Planning to fulfil the right to education


Kristin F. Ruhs/Shutterstock
Nepalese school children in Ilam Region

Education is one of the most efficient tools to level inequalities, to help all people reach their full potential, and to build a more inclusive and peaceful world. Education is a human right for everyone, no matter what. It’s so fundamental, that it is indispensable to exercise other human rights. 

The Universal Declaration of Human Rights – and the Convention against Discrimination in Education - enable all persons to access this right without discrimination, and therefore governments across the globe are the primary duty-bearers of the right to education, and need to plan for the delivery of education. 

How do we fulfil this fundamental right? 

Educational planning is a crucial step as it connects the principles of the right to education to the delivery of education. IIEP-UNESCO makes available tools and guidelines to support countries in weighing and costing policy options and cross-checking them against the most appropriate benchmarks. 

A tool to align the right to education with sector plans  

For example, methodological guidelines are available to support educational planners and decision-makers in ensuring that education sector plans, and other national documents, align with international commitments and obligations on the right to education.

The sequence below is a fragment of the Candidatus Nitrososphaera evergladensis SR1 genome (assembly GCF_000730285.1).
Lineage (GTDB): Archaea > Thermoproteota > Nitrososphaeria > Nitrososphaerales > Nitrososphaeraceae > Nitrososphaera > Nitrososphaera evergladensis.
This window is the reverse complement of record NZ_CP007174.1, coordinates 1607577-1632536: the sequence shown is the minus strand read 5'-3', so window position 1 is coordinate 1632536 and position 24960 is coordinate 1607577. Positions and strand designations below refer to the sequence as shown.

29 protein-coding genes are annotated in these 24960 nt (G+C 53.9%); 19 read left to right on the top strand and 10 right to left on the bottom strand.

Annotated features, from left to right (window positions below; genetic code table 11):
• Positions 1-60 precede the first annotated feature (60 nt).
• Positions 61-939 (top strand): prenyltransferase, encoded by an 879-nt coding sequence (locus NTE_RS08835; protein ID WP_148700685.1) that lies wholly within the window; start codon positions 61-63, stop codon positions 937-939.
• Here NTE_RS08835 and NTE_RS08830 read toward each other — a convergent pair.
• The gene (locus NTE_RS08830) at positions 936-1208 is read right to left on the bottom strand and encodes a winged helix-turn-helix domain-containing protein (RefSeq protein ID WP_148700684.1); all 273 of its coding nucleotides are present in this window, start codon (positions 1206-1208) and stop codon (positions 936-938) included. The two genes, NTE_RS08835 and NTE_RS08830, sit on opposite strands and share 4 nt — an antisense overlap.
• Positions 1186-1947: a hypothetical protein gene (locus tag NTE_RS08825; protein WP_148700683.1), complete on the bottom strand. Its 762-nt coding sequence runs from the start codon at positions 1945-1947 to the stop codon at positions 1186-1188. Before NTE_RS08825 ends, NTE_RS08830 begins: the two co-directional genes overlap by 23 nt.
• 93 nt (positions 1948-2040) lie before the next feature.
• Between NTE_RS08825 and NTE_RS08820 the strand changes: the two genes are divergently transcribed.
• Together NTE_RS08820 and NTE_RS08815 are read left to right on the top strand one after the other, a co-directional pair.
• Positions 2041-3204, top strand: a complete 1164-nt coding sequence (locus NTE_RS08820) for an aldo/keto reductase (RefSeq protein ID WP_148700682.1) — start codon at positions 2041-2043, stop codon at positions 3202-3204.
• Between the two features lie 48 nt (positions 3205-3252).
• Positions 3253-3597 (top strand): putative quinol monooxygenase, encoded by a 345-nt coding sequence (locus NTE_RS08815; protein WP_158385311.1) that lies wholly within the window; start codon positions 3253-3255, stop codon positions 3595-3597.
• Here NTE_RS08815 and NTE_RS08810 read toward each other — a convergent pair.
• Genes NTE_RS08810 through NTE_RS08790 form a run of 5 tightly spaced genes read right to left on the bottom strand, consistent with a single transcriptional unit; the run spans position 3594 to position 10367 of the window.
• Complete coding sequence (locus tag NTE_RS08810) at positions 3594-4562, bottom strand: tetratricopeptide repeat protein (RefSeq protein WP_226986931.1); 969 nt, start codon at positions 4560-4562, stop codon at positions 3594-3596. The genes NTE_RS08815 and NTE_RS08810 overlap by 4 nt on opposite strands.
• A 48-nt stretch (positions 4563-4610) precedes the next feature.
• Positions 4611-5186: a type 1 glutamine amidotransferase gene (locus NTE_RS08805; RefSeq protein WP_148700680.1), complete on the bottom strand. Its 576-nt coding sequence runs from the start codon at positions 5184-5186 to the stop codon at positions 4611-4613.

The tool features an analytical grid – a checklist of 50-plus questions to help education actors verify that all the components related to the right to education are included in a current or future education plan. 

For example, it asks:

  • To what extent does the education budget ensure compulsory education for at least nine years? 
  • Are there regulations in place to regulate private actors in education and measures to ensure that they do not hinder public education? 
  • Does the plan address youth pregnancy, and include measures to combat stigma, stereotyping, and prejudice?  

For each question, planners reflect on whether the plan is fully, partially, or not meeting their national commitments, thereby providing a more nuanced picture of a country’s progress in fulfilling the right to education. 

By ensuring all elements surveyed by the guidelines are visible in the education sector plan, efforts can better be translated into action, and the right to education strengthened.  

“Just as education sector plans have made visible gender inequalities, this tool can shed light on the efforts made by the state for fulfilling the right to education,” says IIEP programme specialist Amélie Gagnon.

From the archives: Webinar series on the right to education 

As governments face growing pressure to ensure educational equity, the global phenomenon of privatization needs greater attention. What are the different approaches and where does privatization fit into the broader discussion of education as a human right? In 2021, IIEP hosted a four-part webinar series on the origins, spread, and outcomes of private sector involvement in education with Frank Adamson, Assistant Professor of Education Leadership and Policy Studies at California State University, Sacramento (USA). 

Watch the recordings on Equity, Privatization, and the Right to Education 

Webinar 1

Webinar 2

 Webinar 3

Webinar 4